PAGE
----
25th Jul2017

‘Twin Peaks 3×11’ Review

by Paul Metcalf


Now that we are at episode 11 of Twin Peaks, the truth behind the return is starting to come together. What this episode surprisingly proves though is just how well David Lynch and Mark Frost have pulled the world back together, and merged the old and the new into what we have today…

This week Dougie (Kyle MacLachlan) has a meeting with Rodney and Bradley Mitchum (Robert Knepper and James Belushi) which has as surprising outcome. Back in Twin Peaks, Sheriff Truman (Robert Forster) and Hawk (Michael Horse) get ready to find the location revealed last week. While all this is going on, the FBI have an interesting encounter with a Woodsman.

If you’ve been watching Twin Peaks and found yourself wishing something would happen, that it is all too slow, this episode proves just how good the previous episodes have been. We are now deep into the world of Twin Peaks where the worlds of Fire Walk with Me, the original series, and the new characters have all merged together and are working so well.

When we see Becky (Amanda Seyfried) chasing after her husband we accept it as just another day in Twin Peaks, even though it is not part of the main story. This of course allows us to see the interaction between Shelly (Madchen Amick) and Bobby (Dana Ashbrook) as her parents. It also provides the show with a reason to have more Harry Dean Stanton on-screen, which is always a good thing. He seems to be stealing the show this season.

Looking at the adventures of Dougie it is interesting to see forces from outside this world pushing the character to where he should be. While people are trying to set him up to be killed, dreams and circumstances work together to make sure that Dougie wins the day again. The final scenes also tease Agent Cooper’s return, with the cherry pie teasingly getting a reaction from him. Dougie’s standout scene this week though really has to be him being led to his boss’s office chasing the coffee.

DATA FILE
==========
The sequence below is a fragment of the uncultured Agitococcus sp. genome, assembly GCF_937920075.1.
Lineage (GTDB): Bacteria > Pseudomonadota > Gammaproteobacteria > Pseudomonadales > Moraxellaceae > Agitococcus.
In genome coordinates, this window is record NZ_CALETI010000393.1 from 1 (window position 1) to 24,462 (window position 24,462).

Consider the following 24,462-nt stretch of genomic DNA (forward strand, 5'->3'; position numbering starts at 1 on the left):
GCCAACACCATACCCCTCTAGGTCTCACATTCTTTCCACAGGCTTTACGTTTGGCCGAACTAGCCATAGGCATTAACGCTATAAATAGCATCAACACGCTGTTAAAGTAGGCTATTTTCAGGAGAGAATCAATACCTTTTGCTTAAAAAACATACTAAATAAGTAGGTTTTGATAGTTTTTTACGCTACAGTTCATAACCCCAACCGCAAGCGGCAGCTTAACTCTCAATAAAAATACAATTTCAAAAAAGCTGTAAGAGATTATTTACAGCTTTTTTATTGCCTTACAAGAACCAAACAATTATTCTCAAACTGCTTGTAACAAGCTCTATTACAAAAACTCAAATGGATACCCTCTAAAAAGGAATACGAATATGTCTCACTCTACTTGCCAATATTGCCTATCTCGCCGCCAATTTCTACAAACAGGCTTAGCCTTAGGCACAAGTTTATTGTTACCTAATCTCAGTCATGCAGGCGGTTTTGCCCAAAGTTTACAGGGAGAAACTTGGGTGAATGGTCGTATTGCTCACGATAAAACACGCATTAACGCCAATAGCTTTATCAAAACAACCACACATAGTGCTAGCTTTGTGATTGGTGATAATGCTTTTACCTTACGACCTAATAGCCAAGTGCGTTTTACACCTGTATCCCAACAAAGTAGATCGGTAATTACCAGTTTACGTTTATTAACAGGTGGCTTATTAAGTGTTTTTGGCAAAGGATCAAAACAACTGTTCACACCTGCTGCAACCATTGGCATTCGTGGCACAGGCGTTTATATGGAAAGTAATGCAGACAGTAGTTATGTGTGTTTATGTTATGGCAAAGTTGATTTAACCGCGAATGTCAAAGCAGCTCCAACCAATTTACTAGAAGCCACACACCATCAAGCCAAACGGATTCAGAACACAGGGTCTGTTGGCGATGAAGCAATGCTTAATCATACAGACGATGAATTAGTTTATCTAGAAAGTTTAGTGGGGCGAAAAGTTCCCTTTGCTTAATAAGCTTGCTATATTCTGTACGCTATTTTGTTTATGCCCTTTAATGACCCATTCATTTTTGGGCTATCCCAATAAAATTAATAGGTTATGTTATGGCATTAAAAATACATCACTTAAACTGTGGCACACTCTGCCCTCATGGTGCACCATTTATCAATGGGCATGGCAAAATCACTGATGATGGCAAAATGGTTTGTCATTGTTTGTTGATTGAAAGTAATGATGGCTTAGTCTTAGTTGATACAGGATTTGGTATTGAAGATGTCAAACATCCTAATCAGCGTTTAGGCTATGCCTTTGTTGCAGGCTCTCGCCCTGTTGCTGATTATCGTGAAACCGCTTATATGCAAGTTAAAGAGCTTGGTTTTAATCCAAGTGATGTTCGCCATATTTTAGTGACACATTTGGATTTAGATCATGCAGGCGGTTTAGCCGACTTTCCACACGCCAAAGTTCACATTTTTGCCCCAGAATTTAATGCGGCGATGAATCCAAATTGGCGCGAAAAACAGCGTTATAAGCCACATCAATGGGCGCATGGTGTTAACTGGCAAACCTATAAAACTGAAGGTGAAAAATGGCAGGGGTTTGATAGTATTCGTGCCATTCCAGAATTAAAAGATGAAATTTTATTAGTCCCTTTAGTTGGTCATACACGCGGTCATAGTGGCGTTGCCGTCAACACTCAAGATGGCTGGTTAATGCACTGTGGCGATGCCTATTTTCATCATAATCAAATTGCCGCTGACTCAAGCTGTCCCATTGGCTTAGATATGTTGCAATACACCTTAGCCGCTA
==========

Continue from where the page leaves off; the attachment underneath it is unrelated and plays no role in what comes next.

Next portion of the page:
Another thing we see in the Dougie scene is the return of the old woman he helped win at the slots. Memorable as one of those background characters that David Lynch is able to create, it is a nice call back to see what a success she has made for herself. She also further emphasises how Dougie is something special in the world, which will obviously be important in the future. It is the duality of the two Coopers. One darkly creates evil in the world, while the other brings all that is good.

Episode 11 of Twin Peaks pushes away from some of the humour we’ve seen in previous episodes and brings in the dark side of Twin Peaks. There are no laugh out loud moments, even with Dougie. What we are left with at the end of this episode may be hope that Agent Cooper is closer than ever, but we are still disturbed by an episode full of gore and the evil of humanity, and managed even without having Richard Horne (Eamon Farren) on-screen.

Twin Peaks is a show that is head and shoulders above anything else on television. It is so different in style that it stands out as something different, even if it still manages to be familiar to fans of the original Twin Peaks. Lynch has been given free rein in bringing the show back, and you can see it on screen, and that is what makes it so good.

***** 5/5

Twin Peaks airs in the UK on Sky Atlantic, apparently now on Tuesdays to make way for Game of Thrones. Though it can be watched On Demand on Mondays.

Review originally posted on PissedOffGeek

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